Two years ago I approached one of our English teachers about experimenting with one of the novels from the curriculum. Would she be willing to read it electronically? Students were given the option of iPads, nooks, kindles, and a few other assorted readers. You can read about the experiment in the article here: http://www.learningandleading-digital.com/learning_leading/201212?pg=34#pg34 , but the upshot was that the teacher felt that although she was committed to the experiment, she couldn’t do without her dog-eared, margin noted, highlighted, well-loved paper copy. I had the feeling that the kids were ambivalent, that although the surveys showed them as flat, I feel like her comments about it in class made it less desirable to the students. At any rate, she was adement that the paper was still vital and although she liked reading for pleasure electronically, not so for class books.
Well, here we are two years later and I have been watching the rollout of Subtext. An iPad app that allows conversations about electronic copies of books. You can join a group, and then the group can add comments and discussion to the experience. Each year, our school, like many others, does an “all school” read. The students and faculty from all the grade levels read the same book, then an afternoon is set aside at the start of the school year for an all school discussion led by the AP Eng students. In the past years we’ve added electronic components, like a moodle quiz, and a lino discussion board. This year, with the help from the good folks at Subtext the faculty and student discussion leaders are reading it “together” via the app. So far, it has been interesting. Already some of the teachers have left comments, questions to point out items to the students, or to get them to think more deeply about passages. When you see the little icon from your teacher’s comment, I can’t help but think the students are going to love having the teacher input while they are reading. This should be helpful for students to see as they are reading rather than the delay that often occurs between their reading, and the class discussion that sometimes doesn’t take place until weeks later.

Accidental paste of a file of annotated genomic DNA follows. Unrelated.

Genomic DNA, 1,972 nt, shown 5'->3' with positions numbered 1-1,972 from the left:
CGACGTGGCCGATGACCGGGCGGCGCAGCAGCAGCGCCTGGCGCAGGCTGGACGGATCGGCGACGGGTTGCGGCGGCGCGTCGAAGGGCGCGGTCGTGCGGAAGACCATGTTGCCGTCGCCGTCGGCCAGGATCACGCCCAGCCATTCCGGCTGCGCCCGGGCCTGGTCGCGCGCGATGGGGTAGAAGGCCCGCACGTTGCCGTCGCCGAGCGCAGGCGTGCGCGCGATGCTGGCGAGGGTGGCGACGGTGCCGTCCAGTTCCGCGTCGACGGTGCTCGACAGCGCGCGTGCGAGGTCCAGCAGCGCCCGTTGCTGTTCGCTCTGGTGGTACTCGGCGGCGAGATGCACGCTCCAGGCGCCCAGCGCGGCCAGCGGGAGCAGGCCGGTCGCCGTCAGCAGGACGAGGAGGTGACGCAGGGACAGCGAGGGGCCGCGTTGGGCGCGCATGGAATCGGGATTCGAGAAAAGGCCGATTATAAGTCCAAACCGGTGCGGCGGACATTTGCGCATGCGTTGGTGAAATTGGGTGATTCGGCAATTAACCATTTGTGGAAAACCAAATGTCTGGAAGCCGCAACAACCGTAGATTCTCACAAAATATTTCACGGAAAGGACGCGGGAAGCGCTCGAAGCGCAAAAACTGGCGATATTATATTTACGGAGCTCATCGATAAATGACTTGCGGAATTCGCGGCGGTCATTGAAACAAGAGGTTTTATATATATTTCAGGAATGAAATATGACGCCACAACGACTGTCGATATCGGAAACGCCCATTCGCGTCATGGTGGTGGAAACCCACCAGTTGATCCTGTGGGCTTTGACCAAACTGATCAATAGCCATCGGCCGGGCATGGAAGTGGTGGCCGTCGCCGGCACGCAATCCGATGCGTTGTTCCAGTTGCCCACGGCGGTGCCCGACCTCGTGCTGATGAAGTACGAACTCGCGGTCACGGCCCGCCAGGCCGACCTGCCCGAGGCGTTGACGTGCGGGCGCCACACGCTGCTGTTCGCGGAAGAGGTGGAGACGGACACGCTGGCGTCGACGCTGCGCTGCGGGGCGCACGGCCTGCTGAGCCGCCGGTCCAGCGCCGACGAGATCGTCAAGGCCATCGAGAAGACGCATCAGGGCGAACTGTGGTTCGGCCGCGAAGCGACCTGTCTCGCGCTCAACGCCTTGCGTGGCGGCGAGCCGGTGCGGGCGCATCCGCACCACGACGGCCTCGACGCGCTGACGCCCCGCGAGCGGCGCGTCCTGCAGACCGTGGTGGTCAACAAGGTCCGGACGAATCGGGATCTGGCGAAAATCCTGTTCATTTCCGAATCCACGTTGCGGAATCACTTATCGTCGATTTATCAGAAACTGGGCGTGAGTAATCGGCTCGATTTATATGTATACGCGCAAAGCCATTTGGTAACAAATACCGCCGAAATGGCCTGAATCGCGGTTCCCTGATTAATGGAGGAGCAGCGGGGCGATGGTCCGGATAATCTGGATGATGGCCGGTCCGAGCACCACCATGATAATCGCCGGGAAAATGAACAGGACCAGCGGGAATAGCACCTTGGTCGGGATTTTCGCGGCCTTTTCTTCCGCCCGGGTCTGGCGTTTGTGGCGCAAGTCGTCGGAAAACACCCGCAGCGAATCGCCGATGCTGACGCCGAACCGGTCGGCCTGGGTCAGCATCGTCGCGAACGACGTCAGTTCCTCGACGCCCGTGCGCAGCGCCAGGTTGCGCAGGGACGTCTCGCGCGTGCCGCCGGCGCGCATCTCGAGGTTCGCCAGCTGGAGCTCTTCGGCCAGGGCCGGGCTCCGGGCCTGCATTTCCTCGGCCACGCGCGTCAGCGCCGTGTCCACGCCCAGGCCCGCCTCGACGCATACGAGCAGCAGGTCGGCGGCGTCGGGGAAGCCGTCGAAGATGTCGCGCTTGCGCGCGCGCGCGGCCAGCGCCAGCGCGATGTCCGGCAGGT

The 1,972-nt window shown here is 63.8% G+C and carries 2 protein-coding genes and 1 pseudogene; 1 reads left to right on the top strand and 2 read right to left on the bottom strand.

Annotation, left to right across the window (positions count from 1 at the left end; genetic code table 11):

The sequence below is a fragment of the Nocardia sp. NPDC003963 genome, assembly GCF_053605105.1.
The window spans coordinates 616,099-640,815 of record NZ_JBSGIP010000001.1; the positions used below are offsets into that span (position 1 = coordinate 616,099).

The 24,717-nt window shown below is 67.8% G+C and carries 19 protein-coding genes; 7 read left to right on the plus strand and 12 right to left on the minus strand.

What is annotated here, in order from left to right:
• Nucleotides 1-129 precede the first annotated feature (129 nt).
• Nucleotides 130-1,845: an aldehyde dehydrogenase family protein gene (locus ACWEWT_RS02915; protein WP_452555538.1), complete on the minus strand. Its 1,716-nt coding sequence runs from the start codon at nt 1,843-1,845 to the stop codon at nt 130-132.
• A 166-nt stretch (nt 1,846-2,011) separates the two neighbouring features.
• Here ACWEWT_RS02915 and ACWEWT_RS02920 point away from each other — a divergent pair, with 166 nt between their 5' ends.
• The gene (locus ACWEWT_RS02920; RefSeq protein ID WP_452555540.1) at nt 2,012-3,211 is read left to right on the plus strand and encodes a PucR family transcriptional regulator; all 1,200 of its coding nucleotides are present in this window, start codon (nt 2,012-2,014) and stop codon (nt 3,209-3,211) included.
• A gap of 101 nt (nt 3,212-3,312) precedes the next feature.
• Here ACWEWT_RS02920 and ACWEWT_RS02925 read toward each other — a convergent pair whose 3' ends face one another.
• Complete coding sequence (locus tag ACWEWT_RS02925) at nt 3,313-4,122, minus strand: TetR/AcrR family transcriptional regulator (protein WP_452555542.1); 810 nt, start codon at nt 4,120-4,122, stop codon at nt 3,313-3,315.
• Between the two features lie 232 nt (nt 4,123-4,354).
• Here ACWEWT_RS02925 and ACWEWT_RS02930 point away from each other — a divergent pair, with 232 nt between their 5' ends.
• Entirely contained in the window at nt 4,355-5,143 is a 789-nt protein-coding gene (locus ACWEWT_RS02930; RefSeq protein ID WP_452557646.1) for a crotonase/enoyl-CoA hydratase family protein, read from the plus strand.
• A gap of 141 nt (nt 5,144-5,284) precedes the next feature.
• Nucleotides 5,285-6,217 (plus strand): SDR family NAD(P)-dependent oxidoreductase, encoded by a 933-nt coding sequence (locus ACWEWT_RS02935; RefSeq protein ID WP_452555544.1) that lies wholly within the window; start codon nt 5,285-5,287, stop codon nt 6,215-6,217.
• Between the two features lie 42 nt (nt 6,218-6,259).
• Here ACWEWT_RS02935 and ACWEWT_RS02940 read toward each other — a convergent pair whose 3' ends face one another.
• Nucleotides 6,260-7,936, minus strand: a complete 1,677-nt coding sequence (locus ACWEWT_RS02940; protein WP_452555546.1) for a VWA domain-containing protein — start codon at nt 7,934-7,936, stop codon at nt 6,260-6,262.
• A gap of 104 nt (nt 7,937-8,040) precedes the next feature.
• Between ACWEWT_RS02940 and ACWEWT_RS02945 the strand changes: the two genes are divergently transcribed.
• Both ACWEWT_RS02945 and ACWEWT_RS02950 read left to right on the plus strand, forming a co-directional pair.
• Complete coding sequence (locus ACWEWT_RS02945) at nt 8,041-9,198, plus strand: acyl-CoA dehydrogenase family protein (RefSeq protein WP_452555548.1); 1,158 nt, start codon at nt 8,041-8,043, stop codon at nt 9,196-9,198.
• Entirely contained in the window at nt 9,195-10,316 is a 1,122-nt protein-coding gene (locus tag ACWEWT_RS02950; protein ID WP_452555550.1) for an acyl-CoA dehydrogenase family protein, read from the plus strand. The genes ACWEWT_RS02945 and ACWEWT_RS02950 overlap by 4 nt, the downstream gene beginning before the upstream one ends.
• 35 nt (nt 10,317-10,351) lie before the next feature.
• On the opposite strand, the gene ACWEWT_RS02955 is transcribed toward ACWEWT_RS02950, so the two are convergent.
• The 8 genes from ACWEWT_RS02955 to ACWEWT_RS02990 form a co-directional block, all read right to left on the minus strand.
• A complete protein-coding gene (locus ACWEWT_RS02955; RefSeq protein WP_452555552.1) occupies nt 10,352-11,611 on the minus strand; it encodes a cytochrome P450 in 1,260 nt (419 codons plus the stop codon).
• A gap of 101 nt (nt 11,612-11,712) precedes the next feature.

Another advantage I see is that the class group can move together to a shared comment/note, rather than searching for a place within the text. For this, after all, was one of the hardest parts of the shared reading with multiple devices, trying to find passages across the devices where “pages” don’t exist and locations are tricky with multiple font sizes associated with top left corner rather than page bottoms. Anyway, stay tuned as we continue with our journey, but for now, loving the ability to comment together and see other input while reading through Subtext.